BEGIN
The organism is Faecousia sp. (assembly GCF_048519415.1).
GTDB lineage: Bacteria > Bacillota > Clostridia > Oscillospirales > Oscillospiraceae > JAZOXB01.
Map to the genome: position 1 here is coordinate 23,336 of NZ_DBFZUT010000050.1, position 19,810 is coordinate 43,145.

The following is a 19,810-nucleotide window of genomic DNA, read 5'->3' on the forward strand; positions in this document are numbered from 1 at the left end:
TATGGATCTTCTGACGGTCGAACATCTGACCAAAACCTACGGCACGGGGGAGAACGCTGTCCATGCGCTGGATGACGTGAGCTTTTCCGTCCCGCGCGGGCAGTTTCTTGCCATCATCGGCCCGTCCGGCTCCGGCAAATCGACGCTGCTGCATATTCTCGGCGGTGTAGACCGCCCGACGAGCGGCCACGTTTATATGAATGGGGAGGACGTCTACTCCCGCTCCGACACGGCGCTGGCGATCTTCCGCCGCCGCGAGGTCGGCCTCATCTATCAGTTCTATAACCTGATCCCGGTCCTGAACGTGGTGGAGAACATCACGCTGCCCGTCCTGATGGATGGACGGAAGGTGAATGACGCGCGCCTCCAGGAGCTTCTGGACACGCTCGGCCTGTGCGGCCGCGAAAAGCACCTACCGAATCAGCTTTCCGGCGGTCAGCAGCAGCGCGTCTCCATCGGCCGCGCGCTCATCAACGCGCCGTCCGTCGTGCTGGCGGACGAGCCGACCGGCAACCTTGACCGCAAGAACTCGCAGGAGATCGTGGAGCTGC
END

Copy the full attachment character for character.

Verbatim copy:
The organism is Faecousia sp. (assembly GCF_048519415.1).
GTDB lineage: Bacteria > Bacillota > Clostridia > Oscillospirales > Oscillospiraceae > JAZOXB01.
Map to the genome: position 1 here is coordinate 23,336 of NZ_DBFZUT010000050.1, position 19,810 is coordinate 43,145.

The following is a 19,810-nucleotide window of genomic DNA, read 5'->3' on the forward strand; positions in this document are numbered from 1 at the left end:
TATGGATCTTCTGACGGTCGAACATCTGACCAAAACCTACGGCACGGGGGAGAACGCTGTCCATGCGCTGGATGACGTGAGCTTTTCCGTCCCGCGCGGGCAGTTTCTTGCCATCATCGGCCCGTCCGGCTCCGGCAAATCGACGCTGCTGCATATTCTCGGCGGTGTAGACCGCCCGACGAGCGGCCACGTTTATATGAATGGGGAGGACGTCTACTCCCGCTCCGACACGGCGCTGGCGATCTTCCGCCGCCGCGAGGTCGGCCTCATCTATCAGTTCTATAACCTGATCCCGGTCCTGAACGTGGTGGAGAACATCACGCTGCCCGTCCTGATGGATGGACGGAAGGTGAATGACGCGCGCCTCCAGGAGCTTCTGGACACGCTCGGCCTGTGCGGCCGCGAAAAGCACCTACCGAATCAGCTTTCCGGCGGTCAGCAGCAGCGCGTCTCCATCGGCCGCGCGCTCATCAACGCGCCGTCCGTCGTGCTGGCGGACGAGCCGACCGGCAACCTTGACCGCAAGAACTCGCAGGAGATCGTGGAGCTGC